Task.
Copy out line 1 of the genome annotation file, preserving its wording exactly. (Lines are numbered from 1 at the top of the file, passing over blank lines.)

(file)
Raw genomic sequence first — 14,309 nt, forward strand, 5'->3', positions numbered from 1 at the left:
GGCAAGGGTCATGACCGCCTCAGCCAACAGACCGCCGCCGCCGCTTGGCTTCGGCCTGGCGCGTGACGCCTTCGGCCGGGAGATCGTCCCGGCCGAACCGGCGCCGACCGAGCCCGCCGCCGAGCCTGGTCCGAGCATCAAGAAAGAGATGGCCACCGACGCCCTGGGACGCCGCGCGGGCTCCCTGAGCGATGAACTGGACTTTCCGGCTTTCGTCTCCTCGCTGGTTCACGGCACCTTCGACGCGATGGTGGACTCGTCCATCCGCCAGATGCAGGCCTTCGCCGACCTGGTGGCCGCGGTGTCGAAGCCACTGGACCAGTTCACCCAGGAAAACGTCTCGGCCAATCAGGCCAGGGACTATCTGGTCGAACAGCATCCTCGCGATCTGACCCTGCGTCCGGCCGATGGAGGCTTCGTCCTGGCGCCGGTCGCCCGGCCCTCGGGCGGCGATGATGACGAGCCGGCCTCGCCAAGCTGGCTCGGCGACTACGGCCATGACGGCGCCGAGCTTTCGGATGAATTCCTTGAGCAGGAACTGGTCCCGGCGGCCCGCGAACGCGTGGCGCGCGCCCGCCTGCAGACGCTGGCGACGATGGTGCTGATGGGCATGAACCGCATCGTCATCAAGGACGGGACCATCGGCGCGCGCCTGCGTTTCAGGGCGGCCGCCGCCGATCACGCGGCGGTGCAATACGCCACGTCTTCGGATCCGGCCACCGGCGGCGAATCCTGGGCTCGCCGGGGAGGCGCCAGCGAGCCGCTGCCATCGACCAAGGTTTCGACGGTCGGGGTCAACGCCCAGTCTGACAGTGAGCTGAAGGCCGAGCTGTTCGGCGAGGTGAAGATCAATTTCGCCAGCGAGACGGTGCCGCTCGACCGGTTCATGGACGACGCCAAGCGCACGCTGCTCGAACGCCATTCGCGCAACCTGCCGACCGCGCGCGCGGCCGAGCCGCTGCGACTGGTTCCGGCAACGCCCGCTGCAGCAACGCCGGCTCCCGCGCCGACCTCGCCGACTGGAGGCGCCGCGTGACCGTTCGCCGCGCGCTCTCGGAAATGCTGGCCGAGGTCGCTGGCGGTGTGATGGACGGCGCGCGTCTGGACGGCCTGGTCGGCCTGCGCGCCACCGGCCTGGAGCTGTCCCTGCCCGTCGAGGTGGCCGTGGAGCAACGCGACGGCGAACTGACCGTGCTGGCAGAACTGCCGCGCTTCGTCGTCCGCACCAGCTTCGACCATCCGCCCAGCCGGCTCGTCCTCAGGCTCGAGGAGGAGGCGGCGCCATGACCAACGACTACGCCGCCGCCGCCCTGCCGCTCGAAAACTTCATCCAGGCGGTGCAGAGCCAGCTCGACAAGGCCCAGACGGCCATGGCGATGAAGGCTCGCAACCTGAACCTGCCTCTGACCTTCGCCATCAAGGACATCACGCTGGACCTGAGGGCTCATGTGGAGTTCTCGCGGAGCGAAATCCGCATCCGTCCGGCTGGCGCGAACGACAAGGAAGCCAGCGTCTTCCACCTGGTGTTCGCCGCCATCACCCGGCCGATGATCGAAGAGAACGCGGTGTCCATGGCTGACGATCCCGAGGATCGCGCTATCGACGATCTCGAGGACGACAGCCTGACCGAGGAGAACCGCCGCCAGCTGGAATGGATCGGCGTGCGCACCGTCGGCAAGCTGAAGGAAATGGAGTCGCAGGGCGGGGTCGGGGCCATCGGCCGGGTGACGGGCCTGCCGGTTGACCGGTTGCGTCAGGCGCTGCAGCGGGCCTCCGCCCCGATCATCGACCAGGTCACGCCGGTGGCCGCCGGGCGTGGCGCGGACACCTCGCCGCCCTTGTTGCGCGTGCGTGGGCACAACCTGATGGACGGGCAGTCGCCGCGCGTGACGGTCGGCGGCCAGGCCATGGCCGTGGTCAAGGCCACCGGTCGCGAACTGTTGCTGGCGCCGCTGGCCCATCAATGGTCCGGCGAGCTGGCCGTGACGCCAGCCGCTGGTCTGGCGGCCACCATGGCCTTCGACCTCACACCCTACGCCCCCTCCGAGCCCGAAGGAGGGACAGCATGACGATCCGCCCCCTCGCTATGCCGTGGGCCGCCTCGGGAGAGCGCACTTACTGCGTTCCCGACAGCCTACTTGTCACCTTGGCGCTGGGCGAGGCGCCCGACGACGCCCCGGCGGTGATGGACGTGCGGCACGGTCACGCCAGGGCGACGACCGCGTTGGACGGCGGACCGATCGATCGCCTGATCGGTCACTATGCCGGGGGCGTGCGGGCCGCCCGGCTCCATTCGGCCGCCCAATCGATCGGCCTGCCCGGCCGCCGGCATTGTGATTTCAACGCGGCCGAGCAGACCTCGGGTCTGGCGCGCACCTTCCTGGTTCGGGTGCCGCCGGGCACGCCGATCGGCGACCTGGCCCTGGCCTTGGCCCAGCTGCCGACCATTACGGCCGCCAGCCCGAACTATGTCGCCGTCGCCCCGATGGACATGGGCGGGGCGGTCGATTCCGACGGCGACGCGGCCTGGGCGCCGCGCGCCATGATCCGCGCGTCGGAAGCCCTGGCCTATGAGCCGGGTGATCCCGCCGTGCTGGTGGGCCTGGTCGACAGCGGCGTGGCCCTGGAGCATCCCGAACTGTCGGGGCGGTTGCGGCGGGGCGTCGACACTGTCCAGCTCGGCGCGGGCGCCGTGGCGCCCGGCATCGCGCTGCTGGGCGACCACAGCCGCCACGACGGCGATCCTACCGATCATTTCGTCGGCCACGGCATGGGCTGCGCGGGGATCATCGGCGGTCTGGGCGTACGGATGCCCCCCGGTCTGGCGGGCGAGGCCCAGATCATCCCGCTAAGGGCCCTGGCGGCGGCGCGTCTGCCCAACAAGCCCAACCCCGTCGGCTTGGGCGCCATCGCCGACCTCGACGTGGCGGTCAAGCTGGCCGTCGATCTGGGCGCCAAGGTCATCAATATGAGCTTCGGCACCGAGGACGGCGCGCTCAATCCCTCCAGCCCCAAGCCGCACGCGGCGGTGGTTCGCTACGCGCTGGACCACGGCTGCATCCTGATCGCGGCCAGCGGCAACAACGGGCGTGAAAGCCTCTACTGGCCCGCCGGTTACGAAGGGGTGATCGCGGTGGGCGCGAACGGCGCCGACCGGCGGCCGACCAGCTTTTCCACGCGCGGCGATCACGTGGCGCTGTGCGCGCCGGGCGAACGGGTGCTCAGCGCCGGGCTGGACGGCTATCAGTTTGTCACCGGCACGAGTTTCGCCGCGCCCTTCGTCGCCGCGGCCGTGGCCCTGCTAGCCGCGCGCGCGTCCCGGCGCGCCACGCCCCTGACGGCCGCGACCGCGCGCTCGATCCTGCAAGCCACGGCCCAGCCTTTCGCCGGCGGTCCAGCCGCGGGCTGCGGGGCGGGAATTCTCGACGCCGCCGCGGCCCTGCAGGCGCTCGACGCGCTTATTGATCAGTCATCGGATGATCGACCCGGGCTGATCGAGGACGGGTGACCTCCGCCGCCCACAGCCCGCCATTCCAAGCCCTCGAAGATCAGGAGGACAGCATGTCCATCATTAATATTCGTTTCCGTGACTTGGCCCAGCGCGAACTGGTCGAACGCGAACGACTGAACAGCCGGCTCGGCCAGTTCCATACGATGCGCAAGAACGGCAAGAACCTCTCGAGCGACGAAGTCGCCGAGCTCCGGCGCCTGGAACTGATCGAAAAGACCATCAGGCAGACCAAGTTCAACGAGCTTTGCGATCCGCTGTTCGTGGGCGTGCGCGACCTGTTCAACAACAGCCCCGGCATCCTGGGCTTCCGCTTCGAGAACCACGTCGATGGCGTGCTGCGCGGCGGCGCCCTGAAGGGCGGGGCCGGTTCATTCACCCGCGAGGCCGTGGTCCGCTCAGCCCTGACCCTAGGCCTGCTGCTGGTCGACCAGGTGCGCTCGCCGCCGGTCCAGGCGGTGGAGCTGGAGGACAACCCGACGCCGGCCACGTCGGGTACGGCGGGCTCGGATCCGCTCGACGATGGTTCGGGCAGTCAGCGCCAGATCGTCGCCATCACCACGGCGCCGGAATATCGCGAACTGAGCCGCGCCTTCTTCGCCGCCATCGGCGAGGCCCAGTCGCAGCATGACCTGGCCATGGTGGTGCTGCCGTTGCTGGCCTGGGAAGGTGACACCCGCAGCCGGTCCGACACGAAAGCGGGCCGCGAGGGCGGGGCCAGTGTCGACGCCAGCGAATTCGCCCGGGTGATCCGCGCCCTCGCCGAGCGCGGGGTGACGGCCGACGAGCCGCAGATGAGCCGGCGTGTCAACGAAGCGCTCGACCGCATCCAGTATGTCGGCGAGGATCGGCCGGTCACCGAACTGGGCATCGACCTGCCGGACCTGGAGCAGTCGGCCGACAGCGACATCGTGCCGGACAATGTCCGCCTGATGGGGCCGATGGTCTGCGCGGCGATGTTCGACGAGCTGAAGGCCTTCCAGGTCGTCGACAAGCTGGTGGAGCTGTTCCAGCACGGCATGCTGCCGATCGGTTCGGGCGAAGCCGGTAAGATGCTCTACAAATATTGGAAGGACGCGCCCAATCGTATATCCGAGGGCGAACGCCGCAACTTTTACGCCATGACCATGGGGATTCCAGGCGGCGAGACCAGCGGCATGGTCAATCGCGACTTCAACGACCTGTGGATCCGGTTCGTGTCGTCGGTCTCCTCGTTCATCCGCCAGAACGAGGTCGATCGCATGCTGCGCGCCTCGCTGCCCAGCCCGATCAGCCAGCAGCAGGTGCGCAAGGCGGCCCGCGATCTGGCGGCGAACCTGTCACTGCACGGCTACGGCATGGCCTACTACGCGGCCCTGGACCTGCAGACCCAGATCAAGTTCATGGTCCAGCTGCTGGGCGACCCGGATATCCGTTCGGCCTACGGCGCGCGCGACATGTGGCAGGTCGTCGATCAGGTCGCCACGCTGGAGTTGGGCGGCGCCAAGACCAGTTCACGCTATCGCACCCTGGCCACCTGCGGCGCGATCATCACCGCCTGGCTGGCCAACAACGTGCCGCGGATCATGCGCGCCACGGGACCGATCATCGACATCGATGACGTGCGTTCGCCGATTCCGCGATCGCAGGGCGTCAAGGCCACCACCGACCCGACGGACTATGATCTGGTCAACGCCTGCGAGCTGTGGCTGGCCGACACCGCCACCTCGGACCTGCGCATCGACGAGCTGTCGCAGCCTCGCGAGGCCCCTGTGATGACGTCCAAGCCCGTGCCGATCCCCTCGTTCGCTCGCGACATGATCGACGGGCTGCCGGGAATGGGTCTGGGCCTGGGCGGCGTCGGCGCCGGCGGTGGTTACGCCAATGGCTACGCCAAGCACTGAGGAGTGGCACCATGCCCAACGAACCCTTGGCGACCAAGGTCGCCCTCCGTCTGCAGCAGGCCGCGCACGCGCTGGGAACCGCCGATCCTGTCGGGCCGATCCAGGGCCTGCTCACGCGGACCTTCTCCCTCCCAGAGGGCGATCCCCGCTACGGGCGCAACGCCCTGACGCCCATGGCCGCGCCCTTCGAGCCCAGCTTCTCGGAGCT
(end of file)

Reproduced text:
Raw genomic sequence first — 14,309 nt, forward strand, 5'->3', positions numbered from 1 at the left: